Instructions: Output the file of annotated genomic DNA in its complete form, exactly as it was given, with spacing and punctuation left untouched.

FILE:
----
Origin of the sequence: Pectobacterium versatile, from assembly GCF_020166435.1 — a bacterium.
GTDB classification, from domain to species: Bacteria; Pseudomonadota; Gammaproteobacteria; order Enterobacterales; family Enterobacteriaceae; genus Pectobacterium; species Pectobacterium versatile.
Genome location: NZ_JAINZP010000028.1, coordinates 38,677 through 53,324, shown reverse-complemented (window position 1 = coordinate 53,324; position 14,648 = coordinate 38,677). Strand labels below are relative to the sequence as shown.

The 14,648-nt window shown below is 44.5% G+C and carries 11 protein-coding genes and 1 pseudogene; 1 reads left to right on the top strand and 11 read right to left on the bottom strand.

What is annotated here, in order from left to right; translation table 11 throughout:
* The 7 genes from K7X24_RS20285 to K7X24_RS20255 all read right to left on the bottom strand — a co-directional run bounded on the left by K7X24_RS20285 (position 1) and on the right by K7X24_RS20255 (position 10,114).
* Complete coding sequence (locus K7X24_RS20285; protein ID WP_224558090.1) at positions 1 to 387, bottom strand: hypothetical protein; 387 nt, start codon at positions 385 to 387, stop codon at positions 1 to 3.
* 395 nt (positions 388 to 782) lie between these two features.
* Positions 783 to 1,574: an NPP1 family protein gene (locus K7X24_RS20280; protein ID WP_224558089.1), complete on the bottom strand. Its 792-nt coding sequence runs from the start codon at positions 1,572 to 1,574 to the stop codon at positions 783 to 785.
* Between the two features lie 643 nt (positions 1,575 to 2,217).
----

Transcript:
Origin of the sequence: Pectobacterium versatile, from assembly GCF_020166435.1 — a bacterium.
GTDB classification, from domain to species: Bacteria; Pseudomonadota; Gammaproteobacteria; order Enterobacterales; family Enterobacteriaceae; genus Pectobacterium; species Pectobacterium versatile.
Genome location: NZ_JAINZP010000028.1, coordinates 38,677 through 53,324, shown reverse-complemented (window position 1 = coordinate 53,324; position 14,648 = coordinate 38,677). Strand labels below are relative to the sequence as shown.

The 14,648-nt window shown below is 44.5% G+C and carries 11 protein-coding genes and 1 pseudogene; 1 reads left to right on the top strand and 11 read right to left on the bottom strand.

What is annotated here, in order from left to right; translation table 11 throughout:
* The 7 genes from K7X24_RS20285 to K7X24_RS20255 all read right to left on the bottom strand — a co-directional run bounded on the left by K7X24_RS20285 (position 1) and on the right by K7X24_RS20255 (position 10,114).
* Complete coding sequence (locus K7X24_RS20285; protein ID WP_224558090.1) at positions 1 to 387, bottom strand: hypothetical protein; 387 nt, start codon at positions 385 to 387, stop codon at positions 1 to 3.
* 395 nt (positions 388 to 782) lie between these two features.
* Positions 783 to 1,574: an NPP1 family protein gene (locus K7X24_RS20280; protein ID WP_224558089.1), complete on the bottom strand. Its 792-nt coding sequence runs from the start codon at positions 1,572 to 1,574 to the stop codon at positions 783 to 785.
* Between the two features lie 643 nt (positions 1,575 to 2,217).